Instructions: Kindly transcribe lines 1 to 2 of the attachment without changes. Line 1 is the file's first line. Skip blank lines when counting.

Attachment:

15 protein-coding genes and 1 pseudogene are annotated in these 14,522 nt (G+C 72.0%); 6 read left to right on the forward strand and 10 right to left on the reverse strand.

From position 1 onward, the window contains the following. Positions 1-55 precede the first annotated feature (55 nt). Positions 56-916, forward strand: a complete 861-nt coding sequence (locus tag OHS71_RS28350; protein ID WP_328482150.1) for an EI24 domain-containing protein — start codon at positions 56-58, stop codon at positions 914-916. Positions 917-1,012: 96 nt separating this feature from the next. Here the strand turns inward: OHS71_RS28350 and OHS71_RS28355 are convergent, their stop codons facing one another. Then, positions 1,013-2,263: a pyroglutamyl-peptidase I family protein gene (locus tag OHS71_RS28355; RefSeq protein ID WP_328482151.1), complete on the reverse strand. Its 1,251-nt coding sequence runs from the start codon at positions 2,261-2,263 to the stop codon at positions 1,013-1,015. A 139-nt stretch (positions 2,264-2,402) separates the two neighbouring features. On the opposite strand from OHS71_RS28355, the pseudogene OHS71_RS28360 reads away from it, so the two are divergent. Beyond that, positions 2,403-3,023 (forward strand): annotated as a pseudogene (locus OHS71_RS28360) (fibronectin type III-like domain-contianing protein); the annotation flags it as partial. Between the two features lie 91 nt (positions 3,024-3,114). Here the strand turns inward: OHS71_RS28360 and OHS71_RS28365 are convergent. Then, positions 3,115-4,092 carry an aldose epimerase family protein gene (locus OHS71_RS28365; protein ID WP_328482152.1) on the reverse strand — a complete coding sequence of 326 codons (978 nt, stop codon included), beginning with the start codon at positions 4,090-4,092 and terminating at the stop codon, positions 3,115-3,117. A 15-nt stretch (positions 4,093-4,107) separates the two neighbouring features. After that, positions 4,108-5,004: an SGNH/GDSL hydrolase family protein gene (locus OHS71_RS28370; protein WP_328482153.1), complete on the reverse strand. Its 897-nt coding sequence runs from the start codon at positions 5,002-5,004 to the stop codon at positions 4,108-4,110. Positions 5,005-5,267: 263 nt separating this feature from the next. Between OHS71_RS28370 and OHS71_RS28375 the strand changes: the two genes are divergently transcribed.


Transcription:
15 protein-coding genes and 1 pseudogene are annotated in these 14,522 nt (G+C 72.0%); 6 read left to right on the forward strand and 10 right to left on the reverse strand.

From position 1 onward, the window contains the following. Positions 1-55 precede the first annotated feature (55 nt). Positions 56-916, forward strand: a complete 861-nt coding sequence (locus tag OHS71_RS28350; protein ID WP_328482150.1) for an EI24 domain-containing protein — start codon at positions 56-58, stop codon at positions 914-916. Positions 917-1,012: 96 nt separating this feature from the next. Here the strand turns inward: OHS71_RS28350 and OHS71_RS28355 are convergent, their stop codons facing one another. Then, positions 1,013-2,263: a pyroglutamyl-peptidase I family protein gene (locus tag OHS71_RS28355; RefSeq protein ID WP_328482151.1), complete on the reverse strand. Its 1,251-nt coding sequence runs from the start codon at positions 2,261-2,263 to the stop codon at positions 1,013-1,015. A 139-nt stretch (positions 2,264-2,402) separates the two neighbouring features. On the opposite strand from OHS71_RS28355, the pseudogene OHS71_RS28360 reads away from it, so the two are divergent. Beyond that, positions 2,403-3,023 (forward strand): annotated as a pseudogene (locus OHS71_RS28360) (fibronectin type III-like domain-contianing protein); the annotation flags it as partial. Between the two features lie 91 nt (positions 3,024-3,114). Here the strand turns inward: OHS71_RS28360 and OHS71_RS28365 are convergent. Then, positions 3,115-4,092 carry an aldose epimerase family protein gene (locus OHS71_RS28365; protein ID WP_328482152.1) on the reverse strand — a complete coding sequence of 326 codons (978 nt, stop codon included), beginning with the start codon at positions 4,090-4,092 and terminating at the stop codon, positions 3,115-3,117. A 15-nt stretch (positions 4,093-4,107) separates the two neighbouring features. After that, positions 4,108-5,004: an SGNH/GDSL hydrolase family protein gene (locus OHS71_RS28370; protein WP_328482153.1), complete on the reverse strand. Its 897-nt coding sequence runs from the start codon at positions 5,002-5,004 to the stop codon at positions 4,108-4,110. Positions 5,005-5,267: 263 nt separating this feature from the next. Between OHS71_RS28370 and OHS71_RS28375 the strand changes: the two genes are divergently transcribed.